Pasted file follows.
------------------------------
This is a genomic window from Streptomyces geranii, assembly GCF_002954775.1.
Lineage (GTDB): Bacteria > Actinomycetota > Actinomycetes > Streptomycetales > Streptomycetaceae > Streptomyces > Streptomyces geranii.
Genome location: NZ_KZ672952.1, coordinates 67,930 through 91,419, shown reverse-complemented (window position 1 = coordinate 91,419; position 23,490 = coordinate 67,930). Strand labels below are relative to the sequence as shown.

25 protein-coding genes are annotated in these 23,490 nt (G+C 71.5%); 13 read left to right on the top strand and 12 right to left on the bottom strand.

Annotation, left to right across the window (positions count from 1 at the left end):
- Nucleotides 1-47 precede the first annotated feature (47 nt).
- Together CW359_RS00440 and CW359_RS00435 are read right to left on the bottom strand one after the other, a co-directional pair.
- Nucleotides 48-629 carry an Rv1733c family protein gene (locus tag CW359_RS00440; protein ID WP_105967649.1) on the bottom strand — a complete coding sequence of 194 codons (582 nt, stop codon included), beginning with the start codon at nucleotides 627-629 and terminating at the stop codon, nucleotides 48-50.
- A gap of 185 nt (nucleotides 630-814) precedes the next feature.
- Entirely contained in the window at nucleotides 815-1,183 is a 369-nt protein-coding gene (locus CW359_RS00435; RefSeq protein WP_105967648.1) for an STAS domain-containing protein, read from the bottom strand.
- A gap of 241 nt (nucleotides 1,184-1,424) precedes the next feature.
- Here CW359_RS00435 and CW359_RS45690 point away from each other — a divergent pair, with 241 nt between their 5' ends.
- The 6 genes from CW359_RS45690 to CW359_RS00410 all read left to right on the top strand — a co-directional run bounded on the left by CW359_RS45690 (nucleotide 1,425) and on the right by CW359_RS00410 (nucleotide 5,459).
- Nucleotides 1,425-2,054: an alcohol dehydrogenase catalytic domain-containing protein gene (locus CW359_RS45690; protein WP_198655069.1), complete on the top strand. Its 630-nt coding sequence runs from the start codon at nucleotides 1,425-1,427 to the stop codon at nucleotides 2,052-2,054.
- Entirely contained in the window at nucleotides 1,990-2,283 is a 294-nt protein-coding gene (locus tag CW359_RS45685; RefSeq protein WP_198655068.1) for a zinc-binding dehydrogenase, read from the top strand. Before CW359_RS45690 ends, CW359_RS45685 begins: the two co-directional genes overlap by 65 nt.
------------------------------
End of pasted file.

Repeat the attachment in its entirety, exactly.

This is a genomic window from Streptomyces geranii, assembly GCF_002954775.1.
Lineage (GTDB): Bacteria > Actinomycetota > Actinomycetes > Streptomycetales > Streptomycetaceae > Streptomyces > Streptomyces geranii.
Genome location: NZ_KZ672952.1, coordinates 67,930 through 91,419, shown reverse-complemented (window position 1 = coordinate 91,419; position 23,490 = coordinate 67,930). Strand labels below are relative to the sequence as shown.

25 protein-coding genes are annotated in these 23,490 nt (G+C 71.5%); 13 read left to right on the top strand and 12 right to left on the bottom strand.

Annotation, left to right across the window (positions count from 1 at the left end):
- Nucleotides 1-47 precede the first annotated feature (47 nt).
- Together CW359_RS00440 and CW359_RS00435 are read right to left on the bottom strand one after the other, a co-directional pair.
- Nucleotides 48-629 carry an Rv1733c family protein gene (locus tag CW359_RS00440; protein ID WP_105967649.1) on the bottom strand — a complete coding sequence of 194 codons (582 nt, stop codon included), beginning with the start codon at nucleotides 627-629 and terminating at the stop codon, nucleotides 48-50.
- A gap of 185 nt (nucleotides 630-814) precedes the next feature.
- Entirely contained in the window at nucleotides 815-1,183 is a 369-nt protein-coding gene (locus CW359_RS00435; RefSeq protein WP_105967648.1) for an STAS domain-containing protein, read from the bottom strand.
- A gap of 241 nt (nucleotides 1,184-1,424) precedes the next feature.
- Here CW359_RS00435 and CW359_RS45690 point away from each other — a divergent pair, with 241 nt between their 5' ends.
- The 6 genes from CW359_RS45690 to CW359_RS00410 all read left to right on the top strand — a co-directional run bounded on the left by CW359_RS45690 (nucleotide 1,425) and on the right by CW359_RS00410 (nucleotide 5,459).
- Nucleotides 1,425-2,054: an alcohol dehydrogenase catalytic domain-containing protein gene (locus CW359_RS45690; protein WP_198655069.1), complete on the top strand. Its 630-nt coding sequence runs from the start codon at nucleotides 1,425-1,427 to the stop codon at nucleotides 2,052-2,054.
- Entirely contained in the window at nucleotides 1,990-2,283 is a 294-nt protein-coding gene (locus tag CW359_RS45685; RefSeq protein WP_198655068.1) for a zinc-binding dehydrogenase, read from the top strand. Before CW359_RS45690 ends, CW359_RS45685 begins: the two co-directional genes overlap by 65 nt.